The regenerative braking system (which tops up the battery by recovering energy as you brake) has four strength settings, and you can switch between them using small paddles behind the steering wheel.

In the most extreme setting, it greatly reduces your need to use the actual brake pedal, especially around town. Unfortunately, when you do use the pedal, you'll find it very hard to judge: it sinks towards the floor with very little pressure applied, then the brakes grab suddenly.

Renault is very proud of the extra sound insulation packaged into the floor to reduce road noise, a method it calls ‘cocoon effect’. It works well: the Megane is certainly a quieter cruiser than the Born and the MG4, and there's only a little wind fluttering around the front windscreen pillars. The suspension is hushed too, with only the sharpest of ruts causing a pronounced 'thunk'.

So, what about range? Well, in our winter range test the Megane managed 189 miles on a cold day, which is quite a way off the official 280 mile range. On the same day, the Born managed 182 miles and the MG4 Long Range 196 miles. You'll get quite a lot further in all three models in warmer weather.

Renault Megane E-Tech rear cornering

Interior

The interior layout, fit and finish

With plenty of seat and steering wheel adjustment, the Renault Megane has a great driving position – much better than the MG4, which has its steering wheel offset to your left. Better still, all the adjustability makes it easy to get comfortable on long journeys, while the adjustable lumbar support you get on higher trim versions is a welcome addition. 

The front window pillars are fairly chunky, though, and can get in the way when you're navigating sweeping bends or exiting a junction. Rearward visibility isn’t great, either, due to the large rear pillars and tiny rear windows (this is less of a problem in the Cupra Born and the MG4).

Thankfully, rear parking sensors and a rear-view camera come as standard on all models, with front sensors fitted on all but the entry-level version. To make life even easier, the top two trims swap the standard reversing camera for one with a 360-degree view. 

Inside, the Megane is smartly finished and filled with lots of soft-touch materials, many of which are recycled. There are some hard plastics but they’re hidden low down and don’t detract from the overall impression.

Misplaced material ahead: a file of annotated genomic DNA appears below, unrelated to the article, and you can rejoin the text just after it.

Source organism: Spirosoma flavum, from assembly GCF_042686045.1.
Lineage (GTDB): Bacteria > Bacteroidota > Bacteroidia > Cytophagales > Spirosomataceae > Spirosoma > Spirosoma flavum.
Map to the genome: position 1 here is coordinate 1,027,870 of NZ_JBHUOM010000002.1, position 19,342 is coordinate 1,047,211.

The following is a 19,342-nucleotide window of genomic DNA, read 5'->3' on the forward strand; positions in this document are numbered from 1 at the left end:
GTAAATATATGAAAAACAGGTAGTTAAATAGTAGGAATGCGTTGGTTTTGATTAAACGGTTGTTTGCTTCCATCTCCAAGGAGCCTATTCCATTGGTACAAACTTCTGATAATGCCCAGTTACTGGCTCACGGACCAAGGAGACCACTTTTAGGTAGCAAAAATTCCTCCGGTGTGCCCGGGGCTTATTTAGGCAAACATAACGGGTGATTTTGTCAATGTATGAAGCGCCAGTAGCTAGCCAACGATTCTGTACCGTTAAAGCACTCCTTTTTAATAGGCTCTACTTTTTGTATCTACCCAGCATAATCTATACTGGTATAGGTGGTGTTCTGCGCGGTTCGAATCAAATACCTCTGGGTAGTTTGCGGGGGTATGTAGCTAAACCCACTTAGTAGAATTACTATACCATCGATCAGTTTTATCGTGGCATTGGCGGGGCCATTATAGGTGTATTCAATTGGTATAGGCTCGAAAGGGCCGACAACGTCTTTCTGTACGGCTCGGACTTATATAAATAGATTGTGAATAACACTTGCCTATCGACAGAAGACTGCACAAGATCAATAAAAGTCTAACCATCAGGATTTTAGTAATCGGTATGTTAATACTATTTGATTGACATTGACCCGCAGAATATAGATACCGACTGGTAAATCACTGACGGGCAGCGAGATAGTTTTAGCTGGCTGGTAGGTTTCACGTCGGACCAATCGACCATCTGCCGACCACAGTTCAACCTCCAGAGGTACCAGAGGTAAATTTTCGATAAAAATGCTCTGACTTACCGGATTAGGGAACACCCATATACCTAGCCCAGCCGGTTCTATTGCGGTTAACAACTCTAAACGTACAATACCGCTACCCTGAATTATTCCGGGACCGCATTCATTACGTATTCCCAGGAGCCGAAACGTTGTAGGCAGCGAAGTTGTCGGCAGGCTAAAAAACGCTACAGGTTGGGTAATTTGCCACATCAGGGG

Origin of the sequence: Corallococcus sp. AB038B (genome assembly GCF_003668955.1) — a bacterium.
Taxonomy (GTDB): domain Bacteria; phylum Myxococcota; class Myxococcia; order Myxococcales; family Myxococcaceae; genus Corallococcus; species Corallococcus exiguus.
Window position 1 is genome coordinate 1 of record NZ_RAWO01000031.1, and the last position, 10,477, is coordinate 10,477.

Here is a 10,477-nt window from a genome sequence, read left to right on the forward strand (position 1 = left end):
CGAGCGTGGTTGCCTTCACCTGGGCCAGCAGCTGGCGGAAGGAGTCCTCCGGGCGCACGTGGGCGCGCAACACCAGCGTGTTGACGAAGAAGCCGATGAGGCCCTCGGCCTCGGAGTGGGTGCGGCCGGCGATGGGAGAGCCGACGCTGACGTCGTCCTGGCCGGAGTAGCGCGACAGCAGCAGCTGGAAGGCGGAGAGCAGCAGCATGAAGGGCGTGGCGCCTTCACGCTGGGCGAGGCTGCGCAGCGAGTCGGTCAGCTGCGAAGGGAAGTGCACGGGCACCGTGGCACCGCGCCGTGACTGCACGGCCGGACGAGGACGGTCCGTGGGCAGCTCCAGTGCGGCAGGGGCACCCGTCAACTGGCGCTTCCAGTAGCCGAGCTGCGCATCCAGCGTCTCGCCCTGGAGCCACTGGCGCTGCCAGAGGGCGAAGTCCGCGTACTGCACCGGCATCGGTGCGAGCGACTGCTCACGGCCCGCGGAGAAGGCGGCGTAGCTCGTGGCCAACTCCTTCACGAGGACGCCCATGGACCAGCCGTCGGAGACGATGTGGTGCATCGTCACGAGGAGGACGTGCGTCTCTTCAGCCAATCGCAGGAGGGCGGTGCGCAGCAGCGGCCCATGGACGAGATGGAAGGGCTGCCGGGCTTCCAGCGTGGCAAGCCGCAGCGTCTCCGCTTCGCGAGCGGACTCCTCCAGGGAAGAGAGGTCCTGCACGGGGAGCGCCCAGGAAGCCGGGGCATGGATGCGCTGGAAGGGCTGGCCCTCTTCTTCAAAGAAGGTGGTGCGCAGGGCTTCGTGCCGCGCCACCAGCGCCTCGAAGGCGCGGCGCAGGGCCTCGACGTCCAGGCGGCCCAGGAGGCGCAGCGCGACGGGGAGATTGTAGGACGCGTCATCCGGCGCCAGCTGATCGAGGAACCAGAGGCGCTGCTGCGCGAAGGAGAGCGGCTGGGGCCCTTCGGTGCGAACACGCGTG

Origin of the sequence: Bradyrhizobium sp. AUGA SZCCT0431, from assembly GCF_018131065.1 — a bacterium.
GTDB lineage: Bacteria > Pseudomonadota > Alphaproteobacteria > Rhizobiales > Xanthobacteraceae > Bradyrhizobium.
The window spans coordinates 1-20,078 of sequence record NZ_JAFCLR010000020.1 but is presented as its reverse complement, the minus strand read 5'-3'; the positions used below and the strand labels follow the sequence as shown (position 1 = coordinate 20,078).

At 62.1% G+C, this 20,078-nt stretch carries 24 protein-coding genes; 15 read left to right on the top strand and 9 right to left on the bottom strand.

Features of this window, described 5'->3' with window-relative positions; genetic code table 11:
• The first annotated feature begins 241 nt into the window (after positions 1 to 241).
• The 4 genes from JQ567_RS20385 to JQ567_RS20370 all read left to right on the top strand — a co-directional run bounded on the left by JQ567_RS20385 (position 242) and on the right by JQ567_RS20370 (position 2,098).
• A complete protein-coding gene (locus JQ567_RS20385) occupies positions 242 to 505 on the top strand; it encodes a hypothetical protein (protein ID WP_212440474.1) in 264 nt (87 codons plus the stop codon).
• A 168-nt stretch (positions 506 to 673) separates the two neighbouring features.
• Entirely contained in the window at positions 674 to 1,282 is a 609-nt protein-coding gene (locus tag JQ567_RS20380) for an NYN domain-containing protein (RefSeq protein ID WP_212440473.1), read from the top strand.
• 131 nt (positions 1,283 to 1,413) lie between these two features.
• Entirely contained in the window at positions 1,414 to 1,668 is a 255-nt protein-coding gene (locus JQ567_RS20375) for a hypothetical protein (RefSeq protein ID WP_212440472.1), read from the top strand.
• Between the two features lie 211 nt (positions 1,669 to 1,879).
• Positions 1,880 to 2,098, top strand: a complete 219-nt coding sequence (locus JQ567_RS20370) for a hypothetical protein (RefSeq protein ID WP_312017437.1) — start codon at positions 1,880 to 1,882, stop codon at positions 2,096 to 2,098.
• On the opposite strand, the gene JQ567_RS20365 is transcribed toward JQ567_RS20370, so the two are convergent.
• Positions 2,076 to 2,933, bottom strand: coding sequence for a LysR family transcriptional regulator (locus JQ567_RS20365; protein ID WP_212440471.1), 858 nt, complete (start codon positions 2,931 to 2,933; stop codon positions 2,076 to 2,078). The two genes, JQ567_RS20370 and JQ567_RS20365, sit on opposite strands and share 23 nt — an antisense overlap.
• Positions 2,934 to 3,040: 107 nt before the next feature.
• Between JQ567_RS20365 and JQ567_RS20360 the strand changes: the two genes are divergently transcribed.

All UK models feature a 9.0in touchscreen infotainment system. It's tilted slightly towards the driver, making it easy to see and reach, and is more intuitive to operate than the touchscreens in the Born and MG4. There's plenty of tech included, too: all trim levels have Android Auto and Apple CarPlay smartphone mirroring, while Techno trim and above add Google services, including Google Maps, and two extra speakers (so you get six rather than four). 

Renault Megane E-Tech dashboard

Passenger & boot space

How it copes with people and clutter

There's plenty of head and leg room in the front of the Renault Megane. You also get plenty of storage, including door bins that can take a large bottle of water, a fair-sized glovebox, a small tray under the infotainment system for your phone (with wireless phone-charging on Techno trim) and large cubbies in the central armrest and in front of it.

There's only one cupholder, mind, and the long lower cubby has two movable dividers, which are a bit fiddly. 

Things could be better in the back. Two six-footers will find their heads grazing the roof lining and knee room is disappointing by class standards, too. There’s also little space for feet beneath the front seats. In short, the Megane’s main electric car rivals – including the Cupra Born, the MG4 and the VW ID 3 – are much more accommodating in the rear.

The boot is short but really deep. We managed to fit in an impressive seven carry-on suitcases below the tonneau cover compared with six in the Born and five in the MG4. The downside is that there's a very high load lip, so heaving in larger items isn’t all that easy. You do at least get a handy cubby under the boot floor that's large enough to store the charging cables.